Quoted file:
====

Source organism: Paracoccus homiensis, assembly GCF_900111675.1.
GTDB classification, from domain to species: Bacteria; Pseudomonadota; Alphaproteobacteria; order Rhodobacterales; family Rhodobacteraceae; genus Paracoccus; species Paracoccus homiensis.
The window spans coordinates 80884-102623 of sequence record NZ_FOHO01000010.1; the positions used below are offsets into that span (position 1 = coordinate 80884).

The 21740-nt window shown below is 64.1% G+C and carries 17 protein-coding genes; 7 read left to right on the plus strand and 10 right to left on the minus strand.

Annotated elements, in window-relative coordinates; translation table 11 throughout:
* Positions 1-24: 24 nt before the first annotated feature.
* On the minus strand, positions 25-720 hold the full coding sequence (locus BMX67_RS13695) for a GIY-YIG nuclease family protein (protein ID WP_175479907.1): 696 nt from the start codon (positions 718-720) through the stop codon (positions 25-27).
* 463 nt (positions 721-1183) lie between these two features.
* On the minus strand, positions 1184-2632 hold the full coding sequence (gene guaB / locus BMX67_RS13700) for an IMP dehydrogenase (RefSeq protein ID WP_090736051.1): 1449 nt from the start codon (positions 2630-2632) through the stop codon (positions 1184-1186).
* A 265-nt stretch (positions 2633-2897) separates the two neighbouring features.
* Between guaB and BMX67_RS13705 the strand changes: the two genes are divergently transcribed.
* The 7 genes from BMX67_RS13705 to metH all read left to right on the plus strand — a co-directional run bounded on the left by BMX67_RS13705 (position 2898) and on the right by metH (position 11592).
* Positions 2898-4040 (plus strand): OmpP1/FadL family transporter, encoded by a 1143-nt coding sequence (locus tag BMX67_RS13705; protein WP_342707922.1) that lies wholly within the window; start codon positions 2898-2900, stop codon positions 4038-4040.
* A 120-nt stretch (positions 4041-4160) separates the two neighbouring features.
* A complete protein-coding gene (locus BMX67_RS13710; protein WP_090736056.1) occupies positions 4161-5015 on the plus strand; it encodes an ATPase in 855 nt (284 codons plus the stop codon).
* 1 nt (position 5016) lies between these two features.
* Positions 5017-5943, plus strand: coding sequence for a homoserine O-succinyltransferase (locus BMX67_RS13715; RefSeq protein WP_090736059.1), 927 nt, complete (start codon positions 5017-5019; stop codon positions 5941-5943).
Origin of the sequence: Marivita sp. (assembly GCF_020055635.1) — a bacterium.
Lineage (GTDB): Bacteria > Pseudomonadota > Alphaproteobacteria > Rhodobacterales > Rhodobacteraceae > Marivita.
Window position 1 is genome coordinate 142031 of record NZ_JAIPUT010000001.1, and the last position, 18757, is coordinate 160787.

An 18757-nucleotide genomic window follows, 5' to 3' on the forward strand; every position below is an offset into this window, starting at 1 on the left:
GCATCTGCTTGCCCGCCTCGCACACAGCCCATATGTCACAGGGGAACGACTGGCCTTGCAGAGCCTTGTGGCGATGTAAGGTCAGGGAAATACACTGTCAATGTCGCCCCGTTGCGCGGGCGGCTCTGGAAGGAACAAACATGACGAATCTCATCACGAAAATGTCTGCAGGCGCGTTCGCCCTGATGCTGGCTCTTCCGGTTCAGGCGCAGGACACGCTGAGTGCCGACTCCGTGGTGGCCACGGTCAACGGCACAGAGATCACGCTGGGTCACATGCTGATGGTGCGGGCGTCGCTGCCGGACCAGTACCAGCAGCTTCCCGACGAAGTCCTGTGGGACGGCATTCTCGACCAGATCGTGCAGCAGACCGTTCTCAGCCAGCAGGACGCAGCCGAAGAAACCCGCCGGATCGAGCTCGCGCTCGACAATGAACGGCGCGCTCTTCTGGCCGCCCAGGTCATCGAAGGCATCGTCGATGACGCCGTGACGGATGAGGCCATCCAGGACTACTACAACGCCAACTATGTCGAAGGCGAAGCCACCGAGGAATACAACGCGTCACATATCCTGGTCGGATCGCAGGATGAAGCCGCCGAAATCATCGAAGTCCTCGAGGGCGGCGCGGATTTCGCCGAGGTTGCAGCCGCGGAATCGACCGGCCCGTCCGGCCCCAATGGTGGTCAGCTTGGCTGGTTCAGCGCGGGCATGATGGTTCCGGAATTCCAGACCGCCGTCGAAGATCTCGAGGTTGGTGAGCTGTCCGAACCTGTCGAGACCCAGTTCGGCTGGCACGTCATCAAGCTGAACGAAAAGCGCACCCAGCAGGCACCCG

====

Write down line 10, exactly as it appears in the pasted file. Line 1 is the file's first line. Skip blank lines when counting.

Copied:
* A 265-nt stretch (positions 2633-2897) separates the two neighbouring features.